Tuesday, June 14, 2011

Acorn in Annapolis

The subject matter of this commissioned piece is departure for me. The focal point of the painting is the golden acorn atop the State Capitol building in Annapolis, MD. Built between 1772 and 1779 it is the oldest State Capitol in the country still in use.

In 1996, when scaffolding had been erected to replace some windows in the tower, officials had discovered that the original acorn was dry rotted throughout. There was no practical way to save the 5 - foot - 8 - inch tall, 700 lb wooden structure. It would have to be replaced. The wrought iron lightning rod/flagpole, built to Ben Franklin's specifications, was seriously unstable.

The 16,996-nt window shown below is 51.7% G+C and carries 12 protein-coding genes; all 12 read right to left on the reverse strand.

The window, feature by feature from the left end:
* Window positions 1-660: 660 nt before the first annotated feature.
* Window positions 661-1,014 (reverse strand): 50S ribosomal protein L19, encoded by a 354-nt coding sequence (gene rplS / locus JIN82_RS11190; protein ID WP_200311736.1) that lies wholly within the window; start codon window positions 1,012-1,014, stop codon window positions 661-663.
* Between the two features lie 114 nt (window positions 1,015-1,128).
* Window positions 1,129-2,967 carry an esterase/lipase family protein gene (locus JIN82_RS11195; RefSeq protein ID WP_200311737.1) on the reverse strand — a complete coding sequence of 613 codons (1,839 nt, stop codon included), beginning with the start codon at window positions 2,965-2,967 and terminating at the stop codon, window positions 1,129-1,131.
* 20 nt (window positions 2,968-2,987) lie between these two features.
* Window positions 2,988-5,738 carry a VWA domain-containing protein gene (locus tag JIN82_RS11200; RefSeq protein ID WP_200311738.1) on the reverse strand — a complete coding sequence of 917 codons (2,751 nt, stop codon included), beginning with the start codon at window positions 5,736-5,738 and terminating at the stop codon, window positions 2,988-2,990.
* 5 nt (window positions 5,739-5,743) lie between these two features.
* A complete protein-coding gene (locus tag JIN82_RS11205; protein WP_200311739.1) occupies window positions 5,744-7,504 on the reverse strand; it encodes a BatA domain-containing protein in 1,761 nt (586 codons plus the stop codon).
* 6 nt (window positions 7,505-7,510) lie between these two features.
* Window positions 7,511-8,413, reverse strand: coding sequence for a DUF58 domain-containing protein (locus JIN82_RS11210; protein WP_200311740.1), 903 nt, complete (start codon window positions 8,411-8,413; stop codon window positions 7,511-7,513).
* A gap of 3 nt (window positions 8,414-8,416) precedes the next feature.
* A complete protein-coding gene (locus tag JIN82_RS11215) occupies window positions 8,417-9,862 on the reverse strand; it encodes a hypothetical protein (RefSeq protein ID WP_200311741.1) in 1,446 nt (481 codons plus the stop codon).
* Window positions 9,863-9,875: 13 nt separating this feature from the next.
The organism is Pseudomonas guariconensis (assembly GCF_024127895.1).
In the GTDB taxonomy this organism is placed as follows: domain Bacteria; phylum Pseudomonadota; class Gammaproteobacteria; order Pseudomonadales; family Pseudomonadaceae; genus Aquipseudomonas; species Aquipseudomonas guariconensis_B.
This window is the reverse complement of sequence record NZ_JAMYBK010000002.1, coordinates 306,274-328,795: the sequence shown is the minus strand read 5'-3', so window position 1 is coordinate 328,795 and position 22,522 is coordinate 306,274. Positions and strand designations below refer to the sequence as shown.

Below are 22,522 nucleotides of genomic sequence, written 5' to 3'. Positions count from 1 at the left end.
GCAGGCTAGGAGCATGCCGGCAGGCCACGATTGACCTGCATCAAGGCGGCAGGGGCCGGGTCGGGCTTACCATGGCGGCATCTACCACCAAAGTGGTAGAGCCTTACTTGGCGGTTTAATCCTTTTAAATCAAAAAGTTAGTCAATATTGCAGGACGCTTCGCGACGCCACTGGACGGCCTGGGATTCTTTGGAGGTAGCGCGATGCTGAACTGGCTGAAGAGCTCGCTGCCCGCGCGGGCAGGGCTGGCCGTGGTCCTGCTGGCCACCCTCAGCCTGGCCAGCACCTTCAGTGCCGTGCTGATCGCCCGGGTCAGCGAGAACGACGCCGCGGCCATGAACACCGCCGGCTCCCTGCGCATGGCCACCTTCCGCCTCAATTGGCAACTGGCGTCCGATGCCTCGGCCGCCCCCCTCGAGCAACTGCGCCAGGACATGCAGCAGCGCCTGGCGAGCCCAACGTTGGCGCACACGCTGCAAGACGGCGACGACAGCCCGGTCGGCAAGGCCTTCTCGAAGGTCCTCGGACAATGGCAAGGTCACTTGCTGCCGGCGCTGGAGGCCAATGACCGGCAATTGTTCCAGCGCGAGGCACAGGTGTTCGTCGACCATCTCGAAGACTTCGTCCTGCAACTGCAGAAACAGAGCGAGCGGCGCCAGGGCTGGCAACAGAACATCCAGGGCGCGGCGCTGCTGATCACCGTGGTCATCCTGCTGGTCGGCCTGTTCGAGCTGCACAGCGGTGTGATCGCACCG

The 208 yr old acorn was removed. The new structure was built of 31 horizontal "slices" of cypress wood, constructed the same as the original. The acorn was then encased in a copper sheeting and painted gold - its original color.

My palette was comprised of cool blues, turquoise and grays to help compliment to the warm colors of the golden orb. Once the drawing was transferred to the canvas all of the architectural lines were purposefully painted without a ruler (except for the flagpole) to give it an aged and settled look. This in direct contrast to the new shiny slick surface of the acorn. The highlight on the acorn is the whitest white on the painting. The pigeons were added as a compositional element as well as an organic element.

This painting was commissioned by a member of my wife's (our) family and one of the contractors who made this happen. Salute!